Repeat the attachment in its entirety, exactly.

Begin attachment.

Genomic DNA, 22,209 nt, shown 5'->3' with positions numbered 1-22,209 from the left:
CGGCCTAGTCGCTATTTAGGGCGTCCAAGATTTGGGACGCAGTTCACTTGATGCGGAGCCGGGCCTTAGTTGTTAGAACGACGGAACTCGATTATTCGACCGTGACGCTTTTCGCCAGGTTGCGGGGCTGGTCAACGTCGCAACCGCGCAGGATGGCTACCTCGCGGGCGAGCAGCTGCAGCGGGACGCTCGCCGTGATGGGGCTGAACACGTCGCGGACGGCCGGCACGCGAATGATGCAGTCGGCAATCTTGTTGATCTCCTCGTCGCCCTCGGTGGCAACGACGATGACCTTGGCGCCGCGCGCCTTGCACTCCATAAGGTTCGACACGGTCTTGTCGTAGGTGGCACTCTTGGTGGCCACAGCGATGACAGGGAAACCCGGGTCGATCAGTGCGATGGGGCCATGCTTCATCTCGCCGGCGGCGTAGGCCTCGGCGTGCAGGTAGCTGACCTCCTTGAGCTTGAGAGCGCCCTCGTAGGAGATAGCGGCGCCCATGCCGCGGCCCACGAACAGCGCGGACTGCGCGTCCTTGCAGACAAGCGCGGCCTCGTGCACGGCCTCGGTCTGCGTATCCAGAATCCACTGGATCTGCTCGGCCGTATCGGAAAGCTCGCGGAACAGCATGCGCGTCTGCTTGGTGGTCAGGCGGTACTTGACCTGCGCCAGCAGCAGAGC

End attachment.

Genomic DNA, 22,209 nt, shown 5'->3' with positions numbered 1-22,209 from the left:
CGGCCTAGTCGCTATTTAGGGCGTCCAAGATTTGGGACGCAGTTCACTTGATGCGGAGCCGGGCCTTAGTTGTTAGAACGACGGAACTCGATTATTCGACCGTGACGCTTTTCGCCAGGTTGCGGGGCTGGTCAACGTCGCAACCGCGCAGGATGGCTACCTCGCGGGCGAGCAGCTGCAGCGGGACGCTCGCCGTGATGGGGCTGAACACGTCGCGGACGGCCGGCACGCGAATGATGCAGTCGGCAATCTTGTTGATCTCCTCGTCGCCCTCGGTGGCAACGACGATGACCTTGGCGCCGCGCGCCTTGCACTCCATAAGGTTCGACACGGTCTTGTCGTAGGTGGCACTCTTGGTGGCCACAGCGATGACAGGGAAACCCGGGTCGATCAGTGCGATGGGGCCATGCTTCATCTCGCCGGCGGCGTAGGCCTCGGCGTGCAGGTAGCTGACCTCCTTGAGCTTGAGAGCGCCCTCGTAGGAGATAGCGGCGCCCATGCCGCGGCCCACGAACAGCGCGGACTGCGCGTCCTTGCAGACAAGCGCGGCCTCGTGCACGGCCTCGGTCTGCGTATCCAGAATCCACTGGATCTGCTCGGCCGTATCGGAAAGCTCGCGGAACAGCATGCGCGTCTGCTTGGTGGTCAGGCGGTACTTGACCTGCGCCAGCAGCAGAGC